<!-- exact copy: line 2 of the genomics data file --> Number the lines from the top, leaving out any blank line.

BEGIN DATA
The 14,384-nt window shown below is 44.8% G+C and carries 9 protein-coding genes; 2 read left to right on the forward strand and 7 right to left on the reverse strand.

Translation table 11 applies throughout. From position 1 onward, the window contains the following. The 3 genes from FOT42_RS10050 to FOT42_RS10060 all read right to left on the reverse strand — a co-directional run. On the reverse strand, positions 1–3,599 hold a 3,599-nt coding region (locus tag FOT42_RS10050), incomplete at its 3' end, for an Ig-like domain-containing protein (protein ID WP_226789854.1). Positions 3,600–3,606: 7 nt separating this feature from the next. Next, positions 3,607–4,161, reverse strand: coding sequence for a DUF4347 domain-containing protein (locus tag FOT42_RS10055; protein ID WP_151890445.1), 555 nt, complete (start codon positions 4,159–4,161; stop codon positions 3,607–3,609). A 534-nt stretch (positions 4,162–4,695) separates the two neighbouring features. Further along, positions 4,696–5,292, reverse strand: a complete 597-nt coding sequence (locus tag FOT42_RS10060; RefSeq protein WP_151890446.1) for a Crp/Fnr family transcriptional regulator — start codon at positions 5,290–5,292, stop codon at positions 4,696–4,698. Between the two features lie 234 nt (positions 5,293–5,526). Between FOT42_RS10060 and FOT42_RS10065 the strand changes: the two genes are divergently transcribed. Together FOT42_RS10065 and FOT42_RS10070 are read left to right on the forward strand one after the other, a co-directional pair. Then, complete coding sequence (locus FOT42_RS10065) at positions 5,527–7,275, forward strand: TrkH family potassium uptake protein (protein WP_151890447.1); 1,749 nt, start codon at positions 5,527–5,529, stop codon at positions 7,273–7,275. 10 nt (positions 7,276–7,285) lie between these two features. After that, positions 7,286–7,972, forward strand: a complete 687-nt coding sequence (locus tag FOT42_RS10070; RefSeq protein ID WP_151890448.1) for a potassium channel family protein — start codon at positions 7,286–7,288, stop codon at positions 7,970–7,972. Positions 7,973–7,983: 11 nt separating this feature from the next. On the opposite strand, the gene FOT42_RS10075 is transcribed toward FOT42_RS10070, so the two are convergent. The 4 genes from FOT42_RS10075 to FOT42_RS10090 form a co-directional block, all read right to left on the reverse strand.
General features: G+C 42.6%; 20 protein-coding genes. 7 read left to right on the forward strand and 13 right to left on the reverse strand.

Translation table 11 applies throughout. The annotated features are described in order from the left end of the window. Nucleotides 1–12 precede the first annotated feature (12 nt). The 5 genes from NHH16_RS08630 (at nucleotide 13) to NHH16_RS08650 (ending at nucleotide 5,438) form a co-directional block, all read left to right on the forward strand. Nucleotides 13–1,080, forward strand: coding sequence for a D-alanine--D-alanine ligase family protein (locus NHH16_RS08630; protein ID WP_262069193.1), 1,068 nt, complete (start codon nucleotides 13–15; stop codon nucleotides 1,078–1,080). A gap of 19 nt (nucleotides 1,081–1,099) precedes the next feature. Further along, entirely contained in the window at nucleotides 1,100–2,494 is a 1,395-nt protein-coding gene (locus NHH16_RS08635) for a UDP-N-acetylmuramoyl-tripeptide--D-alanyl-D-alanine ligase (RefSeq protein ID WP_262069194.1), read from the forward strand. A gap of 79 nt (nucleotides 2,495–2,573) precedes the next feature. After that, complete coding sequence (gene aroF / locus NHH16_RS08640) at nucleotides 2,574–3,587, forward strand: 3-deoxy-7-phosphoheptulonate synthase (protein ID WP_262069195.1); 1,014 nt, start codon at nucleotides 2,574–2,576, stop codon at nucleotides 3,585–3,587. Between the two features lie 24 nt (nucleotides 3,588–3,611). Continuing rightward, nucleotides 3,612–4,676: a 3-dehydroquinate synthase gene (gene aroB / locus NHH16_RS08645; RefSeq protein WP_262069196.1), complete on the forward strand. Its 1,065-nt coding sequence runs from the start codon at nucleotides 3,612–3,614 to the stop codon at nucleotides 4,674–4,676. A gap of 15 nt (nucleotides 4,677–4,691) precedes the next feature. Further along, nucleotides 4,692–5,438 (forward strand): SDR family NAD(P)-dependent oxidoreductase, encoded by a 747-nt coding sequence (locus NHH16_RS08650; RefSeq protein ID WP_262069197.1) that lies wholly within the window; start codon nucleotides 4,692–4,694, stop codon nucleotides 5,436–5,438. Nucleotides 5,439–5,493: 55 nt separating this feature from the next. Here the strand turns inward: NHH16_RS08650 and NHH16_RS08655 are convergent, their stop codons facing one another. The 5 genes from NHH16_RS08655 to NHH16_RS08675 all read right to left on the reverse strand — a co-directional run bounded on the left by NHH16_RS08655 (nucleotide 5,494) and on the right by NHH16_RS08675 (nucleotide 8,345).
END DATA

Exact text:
Translation table 11 applies throughout. From position 1 onward, the window contains the following. The 3 genes from FOT42_RS10050 to FOT42_RS10060 all read right to left on the reverse strand — a co-directional run. On the reverse strand, positions 1–3,599 hold a 3,599-nt coding region (locus tag FOT42_RS10050), incomplete at its 3' end, for an Ig-like domain-containing protein (protein ID WP_226789854.1). Positions 3,600–3,606: 7 nt separating this feature from the next. Next, positions 3,607–4,161, reverse strand: coding sequence for a DUF4347 domain-containing protein (locus tag FOT42_RS10055; protein ID WP_151890445.1), 555 nt, complete (start codon positions 4,159–4,161; stop codon positions 3,607–3,609). A 534-nt stretch (positions 4,162–4,695) separates the two neighbouring features. Further along, positions 4,696–5,292, reverse strand: a complete 597-nt coding sequence (locus tag FOT42_RS10060; RefSeq protein WP_151890446.1) for a Crp/Fnr family transcriptional regulator — start codon at positions 5,290–5,292, stop codon at positions 4,696–4,698. Between the two features lie 234 nt (positions 5,293–5,526). Between FOT42_RS10060 and FOT42_RS10065 the strand changes: the two genes are divergently transcribed. Together FOT42_RS10065 and FOT42_RS10070 are read left to right on the forward strand one after the other, a co-directional pair. Then, complete coding sequence (locus FOT42_RS10065) at positions 5,527–7,275, forward strand: TrkH family potassium uptake protein (protein WP_151890447.1); 1,749 nt, start codon at positions 5,527–5,529, stop codon at positions 7,273–7,275. 10 nt (positions 7,276–7,285) lie between these two features. After that, positions 7,286–7,972, forward strand: a complete 687-nt coding sequence (locus tag FOT42_RS10070; RefSeq protein ID WP_151890448.1) for a potassium channel family protein — start codon at positions 7,286–7,288, stop codon at positions 7,970–7,972. Positions 7,973–7,983: 11 nt separating this feature from the next. On the opposite strand, the gene FOT42_RS10075 is transcribed toward FOT42_RS10070, so the two are convergent. The 4 genes from FOT42_RS10075 to FOT42_RS10090 form a co-directional block, all read right to left on the reverse strand.